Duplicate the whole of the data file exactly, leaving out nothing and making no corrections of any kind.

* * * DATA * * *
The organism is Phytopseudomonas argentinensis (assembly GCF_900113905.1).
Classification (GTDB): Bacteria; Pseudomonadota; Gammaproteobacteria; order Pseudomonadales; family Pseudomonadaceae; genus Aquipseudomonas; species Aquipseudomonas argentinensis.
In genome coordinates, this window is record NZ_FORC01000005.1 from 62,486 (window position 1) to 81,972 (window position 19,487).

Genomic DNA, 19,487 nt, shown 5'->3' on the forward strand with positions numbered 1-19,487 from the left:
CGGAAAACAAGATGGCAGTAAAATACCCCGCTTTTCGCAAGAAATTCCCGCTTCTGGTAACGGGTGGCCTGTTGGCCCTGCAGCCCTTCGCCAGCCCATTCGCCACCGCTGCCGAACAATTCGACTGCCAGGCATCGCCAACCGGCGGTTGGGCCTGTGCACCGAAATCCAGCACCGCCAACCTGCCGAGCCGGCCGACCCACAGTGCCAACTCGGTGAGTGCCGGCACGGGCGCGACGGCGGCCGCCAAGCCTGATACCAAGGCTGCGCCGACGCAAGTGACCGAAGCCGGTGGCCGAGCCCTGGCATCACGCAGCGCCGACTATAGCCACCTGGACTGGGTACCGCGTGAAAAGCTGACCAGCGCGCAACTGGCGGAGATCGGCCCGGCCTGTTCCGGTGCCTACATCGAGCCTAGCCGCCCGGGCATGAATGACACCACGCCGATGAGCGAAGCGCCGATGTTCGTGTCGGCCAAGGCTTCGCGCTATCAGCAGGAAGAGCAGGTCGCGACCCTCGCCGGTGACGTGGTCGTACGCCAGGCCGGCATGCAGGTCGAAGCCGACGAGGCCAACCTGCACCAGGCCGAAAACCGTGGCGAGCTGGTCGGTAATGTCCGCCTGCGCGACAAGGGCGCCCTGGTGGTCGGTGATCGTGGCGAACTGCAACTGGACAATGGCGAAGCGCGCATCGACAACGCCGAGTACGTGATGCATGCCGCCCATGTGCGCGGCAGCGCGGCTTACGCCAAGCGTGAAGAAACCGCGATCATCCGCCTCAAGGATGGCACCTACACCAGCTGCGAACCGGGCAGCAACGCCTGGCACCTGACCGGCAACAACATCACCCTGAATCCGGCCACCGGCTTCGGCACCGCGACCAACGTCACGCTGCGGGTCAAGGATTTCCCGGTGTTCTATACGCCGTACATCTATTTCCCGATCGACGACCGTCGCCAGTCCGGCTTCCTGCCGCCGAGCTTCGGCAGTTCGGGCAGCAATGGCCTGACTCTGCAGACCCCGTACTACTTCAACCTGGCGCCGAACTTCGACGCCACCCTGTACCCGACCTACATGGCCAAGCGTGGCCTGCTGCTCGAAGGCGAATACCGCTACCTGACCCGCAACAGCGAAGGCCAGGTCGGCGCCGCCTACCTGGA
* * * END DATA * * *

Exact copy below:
The organism is Phytopseudomonas argentinensis (assembly GCF_900113905.1).
Classification (GTDB): Bacteria; Pseudomonadota; Gammaproteobacteria; order Pseudomonadales; family Pseudomonadaceae; genus Aquipseudomonas; species Aquipseudomonas argentinensis.
In genome coordinates, this window is record NZ_FORC01000005.1 from 62,486 (window position 1) to 81,972 (window position 19,487).

Genomic DNA, 19,487 nt, shown 5'->3' on the forward strand with positions numbered 1-19,487 from the left:
CGGAAAACAAGATGGCAGTAAAATACCCCGCTTTTCGCAAGAAATTCCCGCTTCTGGTAACGGGTGGCCTGTTGGCCCTGCAGCCCTTCGCCAGCCCATTCGCCACCGCTGCCGAACAATTCGACTGCCAGGCATCGCCAACCGGCGGTTGGGCCTGTGCACCGAAATCCAGCACCGCCAACCTGCCGAGCCGGCCGACCCACAGTGCCAACTCGGTGAGTGCCGGCACGGGCGCGACGGCGGCCGCCAAGCCTGATACCAAGGCTGCGCCGACGCAAGTGACCGAAGCCGGTGGCCGAGCCCTGGCATCACGCAGCGCCGACTATAGCCACCTGGACTGGGTACCGCGTGAAAAGCTGACCAGCGCGCAACTGGCGGAGATCGGCCCGGCCTGTTCCGGTGCCTACATCGAGCCTAGCCGCCCGGGCATGAATGACACCACGCCGATGAGCGAAGCGCCGATGTTCGTGTCGGCCAAGGCTTCGCGCTATCAGCAGGAAGAGCAGGTCGCGACCCTCGCCGGTGACGTGGTCGTACGCCAGGCCGGCATGCAGGTCGAAGCCGACGAGGCCAACCTGCACCAGGCCGAAAACCGTGGCGAGCTGGTCGGTAATGTCCGCCTGCGCGACAAGGGCGCCCTGGTGGTCGGTGATCGTGGCGAACTGCAACTGGACAATGGCGAAGCGCGCATCGACAACGCCGAGTACGTGATGCATGCCGCCCATGTGCGCGGCAGCGCGGCTTACGCCAAGCGTGAAGAAACCGCGATCATCCGCCTCAAGGATGGCACCTACACCAGCTGCGAACCGGGCAGCAACGCCTGGCACCTGACCGGCAACAACATCACCCTGAATCCGGCCACCGGCTTCGGCACCGCGACCAACGTCACGCTGCGGGTCAAGGATTTCCCGGTGTTCTATACGCCGTACATCTATTTCCCGATCGACGACCGTCGCCAGTCCGGCTTCCTGCCGCCGAGCTTCGGCAGTTCGGGCAGCAATGGCCTGACTCTGCAGACCCCGTACTACTTCAACCTGGCGCCGAACTTCGACGCCACCCTGTACCCGACCTACATGGCCAAGCGTGGCCTGCTGCTCGAAGGCGAATACCGCTACCTGACCCGCAACAGCGAAGGCCAGGTCGGCGCCGCCTACCTGGA